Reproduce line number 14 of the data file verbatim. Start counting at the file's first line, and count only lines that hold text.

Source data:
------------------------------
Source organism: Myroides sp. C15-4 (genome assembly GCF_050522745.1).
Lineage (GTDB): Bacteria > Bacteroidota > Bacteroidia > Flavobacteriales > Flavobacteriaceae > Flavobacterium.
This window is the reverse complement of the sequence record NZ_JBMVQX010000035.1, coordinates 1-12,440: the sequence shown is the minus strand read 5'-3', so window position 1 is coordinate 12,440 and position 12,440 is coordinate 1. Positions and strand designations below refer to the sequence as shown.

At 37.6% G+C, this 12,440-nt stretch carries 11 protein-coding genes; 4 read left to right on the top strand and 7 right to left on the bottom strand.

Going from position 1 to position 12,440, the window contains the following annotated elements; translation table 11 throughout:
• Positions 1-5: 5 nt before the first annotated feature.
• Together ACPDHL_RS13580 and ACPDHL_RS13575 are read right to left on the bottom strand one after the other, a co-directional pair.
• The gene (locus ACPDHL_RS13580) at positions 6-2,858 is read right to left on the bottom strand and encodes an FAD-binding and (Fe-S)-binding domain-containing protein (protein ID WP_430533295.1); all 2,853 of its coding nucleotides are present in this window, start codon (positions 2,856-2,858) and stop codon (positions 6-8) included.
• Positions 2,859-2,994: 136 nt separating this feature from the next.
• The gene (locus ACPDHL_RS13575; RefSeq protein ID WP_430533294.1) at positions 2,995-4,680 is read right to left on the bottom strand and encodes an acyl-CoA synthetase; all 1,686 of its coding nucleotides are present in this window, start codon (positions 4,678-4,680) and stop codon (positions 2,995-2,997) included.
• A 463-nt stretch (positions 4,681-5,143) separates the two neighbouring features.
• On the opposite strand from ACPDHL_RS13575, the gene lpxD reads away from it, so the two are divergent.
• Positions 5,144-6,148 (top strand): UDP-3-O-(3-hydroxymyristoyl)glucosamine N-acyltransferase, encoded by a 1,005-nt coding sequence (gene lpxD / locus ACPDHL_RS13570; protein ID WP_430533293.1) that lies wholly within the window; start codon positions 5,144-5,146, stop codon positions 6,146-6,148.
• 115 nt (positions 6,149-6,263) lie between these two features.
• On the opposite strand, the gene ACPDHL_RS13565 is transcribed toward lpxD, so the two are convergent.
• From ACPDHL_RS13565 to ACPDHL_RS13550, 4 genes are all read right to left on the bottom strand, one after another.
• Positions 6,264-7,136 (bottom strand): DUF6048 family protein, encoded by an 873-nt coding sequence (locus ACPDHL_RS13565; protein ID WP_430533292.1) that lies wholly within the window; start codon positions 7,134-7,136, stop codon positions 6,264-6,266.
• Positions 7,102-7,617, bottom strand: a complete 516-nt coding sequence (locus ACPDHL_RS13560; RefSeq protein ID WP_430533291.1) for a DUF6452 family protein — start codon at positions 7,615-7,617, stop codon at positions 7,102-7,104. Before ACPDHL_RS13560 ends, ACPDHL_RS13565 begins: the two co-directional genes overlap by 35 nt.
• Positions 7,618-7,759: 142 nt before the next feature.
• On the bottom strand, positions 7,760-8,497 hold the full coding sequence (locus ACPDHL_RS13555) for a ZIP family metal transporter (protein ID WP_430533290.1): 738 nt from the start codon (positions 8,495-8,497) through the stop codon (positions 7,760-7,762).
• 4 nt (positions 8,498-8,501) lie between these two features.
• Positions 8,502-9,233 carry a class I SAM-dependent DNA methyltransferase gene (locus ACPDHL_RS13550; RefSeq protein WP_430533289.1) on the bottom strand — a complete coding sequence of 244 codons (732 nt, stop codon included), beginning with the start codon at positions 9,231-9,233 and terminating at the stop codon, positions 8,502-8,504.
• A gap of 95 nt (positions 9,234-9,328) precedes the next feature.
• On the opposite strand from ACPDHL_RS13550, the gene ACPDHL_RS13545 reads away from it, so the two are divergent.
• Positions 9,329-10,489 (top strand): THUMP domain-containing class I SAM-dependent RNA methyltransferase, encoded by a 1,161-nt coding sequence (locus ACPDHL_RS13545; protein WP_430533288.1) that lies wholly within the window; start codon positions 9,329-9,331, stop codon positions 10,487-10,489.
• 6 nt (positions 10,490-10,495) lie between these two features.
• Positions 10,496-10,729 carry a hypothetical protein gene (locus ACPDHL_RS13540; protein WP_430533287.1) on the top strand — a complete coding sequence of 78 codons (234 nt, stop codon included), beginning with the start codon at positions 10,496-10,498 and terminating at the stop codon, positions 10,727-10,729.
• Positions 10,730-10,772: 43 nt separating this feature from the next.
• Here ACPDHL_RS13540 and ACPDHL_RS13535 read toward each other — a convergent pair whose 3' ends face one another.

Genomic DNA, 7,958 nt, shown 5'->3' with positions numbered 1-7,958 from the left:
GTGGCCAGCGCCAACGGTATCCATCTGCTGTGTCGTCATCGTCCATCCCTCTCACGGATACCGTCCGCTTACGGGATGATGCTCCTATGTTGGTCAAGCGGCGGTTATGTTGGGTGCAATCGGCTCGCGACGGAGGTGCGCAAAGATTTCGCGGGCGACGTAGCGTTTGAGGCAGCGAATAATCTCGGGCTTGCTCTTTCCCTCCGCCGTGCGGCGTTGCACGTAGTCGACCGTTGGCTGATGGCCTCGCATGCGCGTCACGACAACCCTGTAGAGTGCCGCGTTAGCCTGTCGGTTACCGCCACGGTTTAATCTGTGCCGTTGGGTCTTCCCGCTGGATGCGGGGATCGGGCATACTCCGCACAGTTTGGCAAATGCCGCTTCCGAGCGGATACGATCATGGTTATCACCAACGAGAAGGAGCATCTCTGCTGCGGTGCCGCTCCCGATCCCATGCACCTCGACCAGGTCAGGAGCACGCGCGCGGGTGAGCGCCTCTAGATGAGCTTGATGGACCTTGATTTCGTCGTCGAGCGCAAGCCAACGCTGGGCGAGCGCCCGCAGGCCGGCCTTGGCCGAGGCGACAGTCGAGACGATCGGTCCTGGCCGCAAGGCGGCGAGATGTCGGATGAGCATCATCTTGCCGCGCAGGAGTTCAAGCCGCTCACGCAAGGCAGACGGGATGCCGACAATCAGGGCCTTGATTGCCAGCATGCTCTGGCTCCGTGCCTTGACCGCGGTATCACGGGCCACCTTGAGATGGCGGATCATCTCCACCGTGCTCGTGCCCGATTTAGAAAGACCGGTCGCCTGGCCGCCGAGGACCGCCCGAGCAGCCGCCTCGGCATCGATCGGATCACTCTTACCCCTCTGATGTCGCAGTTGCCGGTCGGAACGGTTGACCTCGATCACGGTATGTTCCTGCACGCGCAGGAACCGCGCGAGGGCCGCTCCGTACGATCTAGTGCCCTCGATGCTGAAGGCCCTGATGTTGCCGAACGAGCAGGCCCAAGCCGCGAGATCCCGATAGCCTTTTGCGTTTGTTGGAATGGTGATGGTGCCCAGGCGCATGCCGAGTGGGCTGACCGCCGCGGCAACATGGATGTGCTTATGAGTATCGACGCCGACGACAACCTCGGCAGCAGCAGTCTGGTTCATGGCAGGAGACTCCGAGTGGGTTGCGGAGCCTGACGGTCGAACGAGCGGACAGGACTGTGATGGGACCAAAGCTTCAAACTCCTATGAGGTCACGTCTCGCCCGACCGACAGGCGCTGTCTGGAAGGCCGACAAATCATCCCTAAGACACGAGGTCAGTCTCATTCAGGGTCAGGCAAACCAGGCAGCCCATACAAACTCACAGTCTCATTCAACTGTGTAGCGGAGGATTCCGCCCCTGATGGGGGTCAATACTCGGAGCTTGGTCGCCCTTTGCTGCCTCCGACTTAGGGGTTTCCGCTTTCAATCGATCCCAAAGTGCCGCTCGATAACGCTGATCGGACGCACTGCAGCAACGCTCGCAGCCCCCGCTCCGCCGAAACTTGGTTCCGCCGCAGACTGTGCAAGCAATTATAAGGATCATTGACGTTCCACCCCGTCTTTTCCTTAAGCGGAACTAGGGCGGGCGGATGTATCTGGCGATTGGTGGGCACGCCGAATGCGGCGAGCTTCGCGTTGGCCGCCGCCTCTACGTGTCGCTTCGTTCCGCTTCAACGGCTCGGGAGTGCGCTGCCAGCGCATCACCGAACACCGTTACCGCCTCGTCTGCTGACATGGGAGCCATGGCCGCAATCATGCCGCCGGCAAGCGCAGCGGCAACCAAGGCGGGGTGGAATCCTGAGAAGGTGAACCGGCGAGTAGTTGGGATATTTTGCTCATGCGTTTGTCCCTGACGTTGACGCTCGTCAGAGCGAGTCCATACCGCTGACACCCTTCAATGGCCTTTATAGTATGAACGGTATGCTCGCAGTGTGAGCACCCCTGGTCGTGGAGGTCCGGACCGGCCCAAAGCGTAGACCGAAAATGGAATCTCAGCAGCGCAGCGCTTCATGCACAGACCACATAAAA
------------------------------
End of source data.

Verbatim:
• 115 nt (positions 6,149-6,263) lie between these two features.